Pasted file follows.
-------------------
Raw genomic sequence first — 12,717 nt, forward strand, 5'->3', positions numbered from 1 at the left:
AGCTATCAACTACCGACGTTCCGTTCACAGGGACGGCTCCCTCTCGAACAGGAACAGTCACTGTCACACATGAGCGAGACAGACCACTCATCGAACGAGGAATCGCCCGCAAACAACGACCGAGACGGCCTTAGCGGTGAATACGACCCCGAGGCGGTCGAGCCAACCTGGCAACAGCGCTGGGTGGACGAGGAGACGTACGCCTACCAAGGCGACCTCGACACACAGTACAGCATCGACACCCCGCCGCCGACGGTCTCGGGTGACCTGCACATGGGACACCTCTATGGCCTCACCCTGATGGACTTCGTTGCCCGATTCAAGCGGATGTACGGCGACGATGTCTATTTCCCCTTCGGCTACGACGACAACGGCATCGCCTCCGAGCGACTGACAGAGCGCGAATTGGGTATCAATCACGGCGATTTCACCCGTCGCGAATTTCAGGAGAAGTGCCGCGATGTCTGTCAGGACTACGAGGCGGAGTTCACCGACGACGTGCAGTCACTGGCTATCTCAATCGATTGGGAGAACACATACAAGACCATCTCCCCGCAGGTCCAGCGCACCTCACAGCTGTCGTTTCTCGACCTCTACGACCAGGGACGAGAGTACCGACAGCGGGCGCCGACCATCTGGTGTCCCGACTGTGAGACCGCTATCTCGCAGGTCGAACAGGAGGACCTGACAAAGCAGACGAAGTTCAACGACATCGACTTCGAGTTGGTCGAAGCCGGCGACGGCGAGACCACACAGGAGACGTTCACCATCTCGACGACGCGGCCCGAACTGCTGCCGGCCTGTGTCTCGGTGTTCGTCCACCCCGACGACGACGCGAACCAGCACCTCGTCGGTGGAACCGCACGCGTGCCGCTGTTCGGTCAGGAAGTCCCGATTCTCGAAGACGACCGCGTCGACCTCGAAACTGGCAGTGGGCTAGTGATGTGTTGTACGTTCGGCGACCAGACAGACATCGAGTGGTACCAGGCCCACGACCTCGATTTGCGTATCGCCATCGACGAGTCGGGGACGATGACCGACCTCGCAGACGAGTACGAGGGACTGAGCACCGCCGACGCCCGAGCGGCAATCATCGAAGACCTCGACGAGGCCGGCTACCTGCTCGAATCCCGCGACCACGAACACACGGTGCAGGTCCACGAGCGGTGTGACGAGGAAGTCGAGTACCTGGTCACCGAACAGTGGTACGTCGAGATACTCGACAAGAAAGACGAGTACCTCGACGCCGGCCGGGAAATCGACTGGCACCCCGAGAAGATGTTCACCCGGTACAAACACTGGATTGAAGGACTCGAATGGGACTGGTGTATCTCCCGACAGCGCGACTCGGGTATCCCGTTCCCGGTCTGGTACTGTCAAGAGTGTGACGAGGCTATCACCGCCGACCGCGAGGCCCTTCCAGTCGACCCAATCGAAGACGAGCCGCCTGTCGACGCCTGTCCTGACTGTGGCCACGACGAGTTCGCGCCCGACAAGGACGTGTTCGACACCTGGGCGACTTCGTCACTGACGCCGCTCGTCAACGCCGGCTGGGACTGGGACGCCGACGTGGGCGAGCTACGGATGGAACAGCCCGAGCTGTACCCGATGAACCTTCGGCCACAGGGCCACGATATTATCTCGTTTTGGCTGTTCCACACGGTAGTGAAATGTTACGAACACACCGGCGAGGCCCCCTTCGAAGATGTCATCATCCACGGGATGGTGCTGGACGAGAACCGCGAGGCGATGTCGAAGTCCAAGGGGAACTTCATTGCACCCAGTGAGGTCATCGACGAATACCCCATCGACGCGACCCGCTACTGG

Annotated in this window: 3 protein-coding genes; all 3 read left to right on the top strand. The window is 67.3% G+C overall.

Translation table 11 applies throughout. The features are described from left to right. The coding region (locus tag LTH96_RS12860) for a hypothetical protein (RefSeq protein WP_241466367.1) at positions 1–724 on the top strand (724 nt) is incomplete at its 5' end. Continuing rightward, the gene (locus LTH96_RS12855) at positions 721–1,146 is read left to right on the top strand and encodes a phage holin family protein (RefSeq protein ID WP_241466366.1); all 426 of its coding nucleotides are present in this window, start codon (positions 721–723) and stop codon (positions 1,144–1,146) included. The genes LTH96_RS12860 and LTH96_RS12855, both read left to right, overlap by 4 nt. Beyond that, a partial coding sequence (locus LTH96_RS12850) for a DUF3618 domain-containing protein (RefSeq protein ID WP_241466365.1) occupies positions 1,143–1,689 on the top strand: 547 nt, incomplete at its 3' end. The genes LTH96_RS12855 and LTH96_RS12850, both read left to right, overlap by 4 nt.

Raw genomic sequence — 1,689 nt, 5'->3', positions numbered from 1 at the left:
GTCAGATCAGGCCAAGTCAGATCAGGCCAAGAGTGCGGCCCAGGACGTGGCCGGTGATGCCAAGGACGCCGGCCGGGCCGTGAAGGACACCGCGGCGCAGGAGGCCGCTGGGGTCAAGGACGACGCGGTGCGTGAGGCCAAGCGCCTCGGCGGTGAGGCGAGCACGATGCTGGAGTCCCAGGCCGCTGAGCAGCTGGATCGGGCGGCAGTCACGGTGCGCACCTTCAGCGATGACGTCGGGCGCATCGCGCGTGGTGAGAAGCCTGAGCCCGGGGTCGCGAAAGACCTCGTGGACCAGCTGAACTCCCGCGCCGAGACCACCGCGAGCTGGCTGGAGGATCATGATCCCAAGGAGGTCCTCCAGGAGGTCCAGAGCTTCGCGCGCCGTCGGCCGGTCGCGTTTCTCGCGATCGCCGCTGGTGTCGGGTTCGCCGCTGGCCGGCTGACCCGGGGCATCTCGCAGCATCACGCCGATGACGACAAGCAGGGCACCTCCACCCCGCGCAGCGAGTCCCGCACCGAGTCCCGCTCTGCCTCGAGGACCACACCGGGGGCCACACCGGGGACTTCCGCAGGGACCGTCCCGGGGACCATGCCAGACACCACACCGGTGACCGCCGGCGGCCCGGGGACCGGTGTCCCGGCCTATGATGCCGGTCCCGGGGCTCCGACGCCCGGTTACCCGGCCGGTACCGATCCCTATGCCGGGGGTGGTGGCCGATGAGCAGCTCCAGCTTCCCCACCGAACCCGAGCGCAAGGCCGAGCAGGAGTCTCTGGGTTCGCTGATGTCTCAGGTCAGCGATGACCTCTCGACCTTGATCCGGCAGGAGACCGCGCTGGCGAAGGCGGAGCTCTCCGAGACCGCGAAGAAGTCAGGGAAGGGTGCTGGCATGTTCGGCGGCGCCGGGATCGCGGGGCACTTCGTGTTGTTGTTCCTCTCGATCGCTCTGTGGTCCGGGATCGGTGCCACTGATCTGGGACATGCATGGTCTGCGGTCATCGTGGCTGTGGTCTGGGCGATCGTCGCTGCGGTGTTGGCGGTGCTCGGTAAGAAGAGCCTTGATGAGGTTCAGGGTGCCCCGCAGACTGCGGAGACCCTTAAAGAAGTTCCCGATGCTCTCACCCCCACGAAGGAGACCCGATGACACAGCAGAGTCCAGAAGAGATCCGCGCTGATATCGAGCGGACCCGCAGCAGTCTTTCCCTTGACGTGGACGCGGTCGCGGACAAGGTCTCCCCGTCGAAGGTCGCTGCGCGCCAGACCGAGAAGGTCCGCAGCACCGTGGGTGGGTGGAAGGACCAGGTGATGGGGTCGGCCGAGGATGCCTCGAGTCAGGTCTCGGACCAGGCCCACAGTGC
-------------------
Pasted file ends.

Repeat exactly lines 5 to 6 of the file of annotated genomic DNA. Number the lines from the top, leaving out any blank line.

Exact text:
Raw genomic sequence — 1,689 nt, 5'->3', positions numbered from 1 at the left:
GTCAGATCAGGCCAAGTCAGATCAGGCCAAGAGTGCGGCCCAGGACGTGGCCGGTGATGCCAAGGACGCCGGCCGGGCCGTGAAGGACACCGCGGCGCAGGAGGCCGCTGGGGTCAAGGACGACGCGGTGCGTGAGGCCAAGCGCCTCGGCGGTGAGGCGAGCACGATGCTGGAGTCCCAGGCCGCTGAGCAGCTGGATCGGGCGGCAGTCACGGTGCGCACCTTCAGCGATGACGTCGGGCGCATCGCGCGTGGTGAGAAGCCTGAGCCCGGGGTCGCGAAAGACCTCGTGGACCAGCTGAACTCCCGCGCCGAGACCACCGCGAGCTGGCTGGAGGATCATGATCCCAAGGAGGTCCTCCAGGAGGTCCAGAGCTTCGCGCGCCGTCGGCCGGTCGCGTTTCTCGCGATCGCCGCTGGTGTCGGGTTCGCCGCTGGCCGGCTGACCCGGGGCATCTCGCAGCATCACGCCGATGACGACAAGCAGGGCACCTCCACCCCGCGCAGCGAGTCCCGCACCGAGTCCCGCTCTGCCTCGAGGACCACACCGGGGGCCACACCGGGGACTTCCGCAGGGACCGTCCCGGGGACCATGCCAGACACCACACCGGTGACCGCCGGCGGCCCGGGGACCGGTGTCCCGGCCTATGATGCCGGTCCCGGGGCTCCGACGCCCGGTTACCCGGCCGGTACCGATCCCTATGCCGGGGGTGGTGGCCGATGAGCAGCTCCAGCTTCCCCACCGAACCCGAGCGCAAGGCCGAGCAGGAGTCTCTGGGTTCGCTGATGTCTCAGGTCAGCGATGACCTCTCGACCTTGATCCGGCAGGAGACCGCGCTGGCGAAGGCGGAGCTCTCCGAGACCGCGAAGAAGTCAGGGAAGGGTGCTGGCATGTTCGGCGGCGCCGGGATCGCGGGGCACTTCGTGTTGTTGTTCCTCTCGATCGCTCTGTGGTCCGGGATCGGTGCCACTGATCTGGGACATGCATGGTCTGCGGTCATCGTGGCTGTGGTCTGGGCGATCGTCGCTGCGGTGTTGGCGGTGCTCGGTAAGAAGAGCCTTGATGAGGTTCAGGGTGCCCCGCAGACTGCGGAGACCCTTAAAGAAGTTCCCGATGCTCTCACCCCCACGAAGGAGACCCGATGACACAGCAGAGTCCAGAAGAGATCCGCGCTGATATCGAGCGGACCCGCAGCAGTCTTTCCCTTGACGTGGACGCGGTCGCGGACAAGGTCTCCCCGTCGAAGGTCGCTGCGCGCCAGACCGAGAAGGTCCGCAGCACCGTGGGTGGGTGGAAGGACCAGGTGATGGGGTCGGCCGAGGATGCCTCGAGTCAGGTCTCGGACCAGGCCCACAGTGC